January 31, 2009
by Greg Mortenson and David Relin
#1 New York Times Bestseller
4.5/5 stars on Amazon (1,615 cutomer reviews)
#1 in Books > History > Asia > Afghanistan
#1 in Books > Biographies & Memoirs > Specific Groups > Women
#1 in Books > Nonfiction > Social Sciences > Philanthropy & Charity
Amazon.com Sales Rank: #24 in Books
Time Magazine Asia Book of The Year
Pacific Northwest Booksellers Association - Nonfiction Award
And most importantly this books is on my top 10 favorite books list ;)
Media type: Hard Cover paperback Audio CD
The book describes Mortenson's transition from a mountain-climber to a humanitarian committed to reducing poverty and educating girls "Peace" in Pakistan and afterwards in Afghanistan. He did this by co-founding the "Central Asia Institute", which has built over 78 schools in the most remote areas of the both countries.
I would like to share some passages from the book with you:
"Hoerni said to Greg: "You love what you are doing in the Himalaya and it doesn't sound like you're too bad at it. Why don't you make a career? The children of those other villages that try to bribe you need schools too. And no one in the mountaineering world is going to lift a finger to help the Muslims. They have too many Sherpa and Tibetans, too many Buddhists on the brain . What if a I endowed a foundation and made you the director? You could build a school every year. What do you say?"
"That day, Haji Ali taught me the most important lesson I've ever learned in my life, Mortenson says. We Americans think you need to accomplish everything quickly. We re the country of twenty minute power lunches and two minute football drills. Our leaders thought their "shock and awe" campaign could end the war on Iraq before it even started. Hajji Ali taught me to share three cups of tea to slow down and make building relationships as important as building projects. He taught me that I had more to learn from the people I work with than I could ever hope to teach them"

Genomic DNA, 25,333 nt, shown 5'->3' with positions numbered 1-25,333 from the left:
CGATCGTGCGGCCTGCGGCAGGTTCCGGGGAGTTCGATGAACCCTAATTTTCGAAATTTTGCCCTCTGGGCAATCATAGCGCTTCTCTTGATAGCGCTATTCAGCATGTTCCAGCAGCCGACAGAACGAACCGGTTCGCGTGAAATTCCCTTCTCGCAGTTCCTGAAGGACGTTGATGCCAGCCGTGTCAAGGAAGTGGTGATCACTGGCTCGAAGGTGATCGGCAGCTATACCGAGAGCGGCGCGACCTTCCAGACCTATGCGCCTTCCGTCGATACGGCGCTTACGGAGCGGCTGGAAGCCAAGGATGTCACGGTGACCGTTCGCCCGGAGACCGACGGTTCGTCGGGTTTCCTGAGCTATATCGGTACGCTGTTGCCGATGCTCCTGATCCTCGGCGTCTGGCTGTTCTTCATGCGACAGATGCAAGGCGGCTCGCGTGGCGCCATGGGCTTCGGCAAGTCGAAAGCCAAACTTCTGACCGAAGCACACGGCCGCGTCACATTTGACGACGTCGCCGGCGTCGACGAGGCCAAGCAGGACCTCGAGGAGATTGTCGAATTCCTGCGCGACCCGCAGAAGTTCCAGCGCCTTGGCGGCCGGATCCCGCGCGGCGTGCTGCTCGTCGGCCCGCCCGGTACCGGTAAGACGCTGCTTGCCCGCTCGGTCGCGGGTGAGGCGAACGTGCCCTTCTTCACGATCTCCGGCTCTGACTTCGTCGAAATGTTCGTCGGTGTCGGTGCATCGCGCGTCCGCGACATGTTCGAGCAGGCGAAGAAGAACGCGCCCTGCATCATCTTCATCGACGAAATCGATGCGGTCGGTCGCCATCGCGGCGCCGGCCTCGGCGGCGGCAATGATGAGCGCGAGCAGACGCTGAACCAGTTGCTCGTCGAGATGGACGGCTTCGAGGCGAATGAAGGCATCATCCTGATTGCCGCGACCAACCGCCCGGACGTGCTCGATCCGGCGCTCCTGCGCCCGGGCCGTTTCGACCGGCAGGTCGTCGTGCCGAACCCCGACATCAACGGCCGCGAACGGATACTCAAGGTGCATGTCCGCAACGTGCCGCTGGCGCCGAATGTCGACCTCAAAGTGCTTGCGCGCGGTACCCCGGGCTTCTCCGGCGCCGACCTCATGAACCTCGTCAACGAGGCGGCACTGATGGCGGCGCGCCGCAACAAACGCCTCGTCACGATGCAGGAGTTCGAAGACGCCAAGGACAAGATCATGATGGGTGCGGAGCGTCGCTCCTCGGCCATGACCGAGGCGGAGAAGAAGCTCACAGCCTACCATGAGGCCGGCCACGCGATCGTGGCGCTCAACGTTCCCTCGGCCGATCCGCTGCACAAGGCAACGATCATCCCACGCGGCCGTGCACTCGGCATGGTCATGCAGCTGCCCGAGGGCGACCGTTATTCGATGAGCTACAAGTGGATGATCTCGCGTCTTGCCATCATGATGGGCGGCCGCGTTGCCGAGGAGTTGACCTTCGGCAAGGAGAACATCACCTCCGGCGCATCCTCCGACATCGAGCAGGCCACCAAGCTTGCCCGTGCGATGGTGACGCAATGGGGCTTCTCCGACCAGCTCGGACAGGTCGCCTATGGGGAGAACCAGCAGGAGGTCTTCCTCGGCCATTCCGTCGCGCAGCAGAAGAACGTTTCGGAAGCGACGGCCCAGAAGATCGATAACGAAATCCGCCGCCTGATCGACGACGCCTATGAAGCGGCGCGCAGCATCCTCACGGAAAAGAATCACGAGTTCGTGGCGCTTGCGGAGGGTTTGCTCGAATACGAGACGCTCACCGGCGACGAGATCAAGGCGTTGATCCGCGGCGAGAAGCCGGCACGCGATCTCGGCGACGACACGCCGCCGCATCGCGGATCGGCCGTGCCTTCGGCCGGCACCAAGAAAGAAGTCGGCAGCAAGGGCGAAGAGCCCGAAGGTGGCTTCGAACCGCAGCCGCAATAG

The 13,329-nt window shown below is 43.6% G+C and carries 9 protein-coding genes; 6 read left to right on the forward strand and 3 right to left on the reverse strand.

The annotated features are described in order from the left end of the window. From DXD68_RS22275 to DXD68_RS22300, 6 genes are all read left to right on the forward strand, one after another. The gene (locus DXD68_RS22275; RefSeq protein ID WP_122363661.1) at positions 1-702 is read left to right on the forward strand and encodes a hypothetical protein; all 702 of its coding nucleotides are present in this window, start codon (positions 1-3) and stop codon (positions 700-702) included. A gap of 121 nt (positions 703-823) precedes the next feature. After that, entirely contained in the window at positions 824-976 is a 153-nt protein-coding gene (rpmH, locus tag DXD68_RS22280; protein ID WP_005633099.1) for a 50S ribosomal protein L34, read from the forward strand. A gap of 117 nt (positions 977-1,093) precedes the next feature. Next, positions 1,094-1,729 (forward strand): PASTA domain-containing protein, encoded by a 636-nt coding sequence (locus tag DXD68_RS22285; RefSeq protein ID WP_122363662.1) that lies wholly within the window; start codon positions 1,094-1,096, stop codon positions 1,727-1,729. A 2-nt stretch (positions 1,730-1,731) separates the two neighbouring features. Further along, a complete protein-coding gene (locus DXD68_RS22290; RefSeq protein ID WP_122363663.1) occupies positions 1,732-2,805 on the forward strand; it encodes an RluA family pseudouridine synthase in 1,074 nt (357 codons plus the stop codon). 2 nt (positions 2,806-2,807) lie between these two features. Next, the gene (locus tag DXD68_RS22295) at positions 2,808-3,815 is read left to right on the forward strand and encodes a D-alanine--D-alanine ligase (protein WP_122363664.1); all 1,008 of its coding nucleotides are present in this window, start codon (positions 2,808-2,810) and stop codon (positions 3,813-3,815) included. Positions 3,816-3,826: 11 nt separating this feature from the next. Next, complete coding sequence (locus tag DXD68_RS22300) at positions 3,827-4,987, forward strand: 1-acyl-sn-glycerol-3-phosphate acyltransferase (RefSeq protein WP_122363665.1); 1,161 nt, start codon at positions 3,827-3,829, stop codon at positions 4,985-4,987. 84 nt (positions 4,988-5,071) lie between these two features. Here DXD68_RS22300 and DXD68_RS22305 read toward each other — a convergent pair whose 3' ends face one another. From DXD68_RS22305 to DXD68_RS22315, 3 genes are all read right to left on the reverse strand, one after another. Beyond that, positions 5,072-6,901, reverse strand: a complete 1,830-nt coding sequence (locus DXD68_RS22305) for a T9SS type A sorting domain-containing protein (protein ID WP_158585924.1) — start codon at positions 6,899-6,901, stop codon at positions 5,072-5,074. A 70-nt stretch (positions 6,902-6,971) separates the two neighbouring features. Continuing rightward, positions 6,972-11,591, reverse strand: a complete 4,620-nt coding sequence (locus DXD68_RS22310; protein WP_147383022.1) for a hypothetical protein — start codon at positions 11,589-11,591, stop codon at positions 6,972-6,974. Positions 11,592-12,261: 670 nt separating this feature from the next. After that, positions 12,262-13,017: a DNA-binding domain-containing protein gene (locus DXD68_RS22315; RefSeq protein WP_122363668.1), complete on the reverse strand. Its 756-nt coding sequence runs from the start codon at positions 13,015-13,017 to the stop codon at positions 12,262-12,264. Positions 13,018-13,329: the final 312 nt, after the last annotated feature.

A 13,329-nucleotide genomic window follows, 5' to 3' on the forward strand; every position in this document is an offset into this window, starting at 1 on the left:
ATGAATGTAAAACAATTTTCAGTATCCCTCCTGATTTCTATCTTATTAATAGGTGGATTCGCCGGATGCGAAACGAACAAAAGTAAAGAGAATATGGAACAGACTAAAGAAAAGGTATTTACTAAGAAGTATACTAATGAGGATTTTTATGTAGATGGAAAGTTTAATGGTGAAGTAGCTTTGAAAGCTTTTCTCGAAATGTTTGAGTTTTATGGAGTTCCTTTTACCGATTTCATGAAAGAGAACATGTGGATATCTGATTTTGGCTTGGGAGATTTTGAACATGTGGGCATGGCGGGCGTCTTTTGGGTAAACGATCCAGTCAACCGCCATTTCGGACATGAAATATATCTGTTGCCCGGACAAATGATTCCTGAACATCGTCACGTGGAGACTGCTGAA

"These two Christian men have come halfway around the world to show our Muslim children the light of education, Abbas Said. Why have we not been able to bring education to our children on our own? Fathers and parents I implore you to dedicate your full effort and commitment to see that all your children are educated. Otherwise they will merely graze like sheep in the field at the mercy of nature and the world changing so terrifyingly around us."
The entire 257th page of the paperback is very powerful and I wouldn't want to spoil it for you. All in all this book was a great read. Get your hands on it soon. You will not regret it.
To read further reviews:
Three Cups of Tea: One Man's Mission to Promote Peace . . . One School at a Time
January 30, 2009
- Be familiar with and able to apply the core content of the rotation specialty.
- Take time to review one or two relevant textbooks and go over any notes you may have
- Read as much as you can about the illnesses of the patients you are seeing.
- Be a team player.
- Dress professionally, be on time and be enthusiastic.
- Establish an informal learning agreement with your preceptor, resident or attending at the beginning of each clinical rotation.
- During down time, resist the urge to engage in excessive non-rotation tasks, such as personal e-mail, Web surfing, blogging or personal phone calls.
- Maximize time spent waiting during rotations.
- Learn to ask enough questions to satisfy your hunger for knowledge without monopolizing precious time.
- If you know individuals who have done this rotation, ask them for pointers.
- Keep a journal for each rotation.
- In the middle of each rotation, ask your senior resident or attending for a verbal evaluation.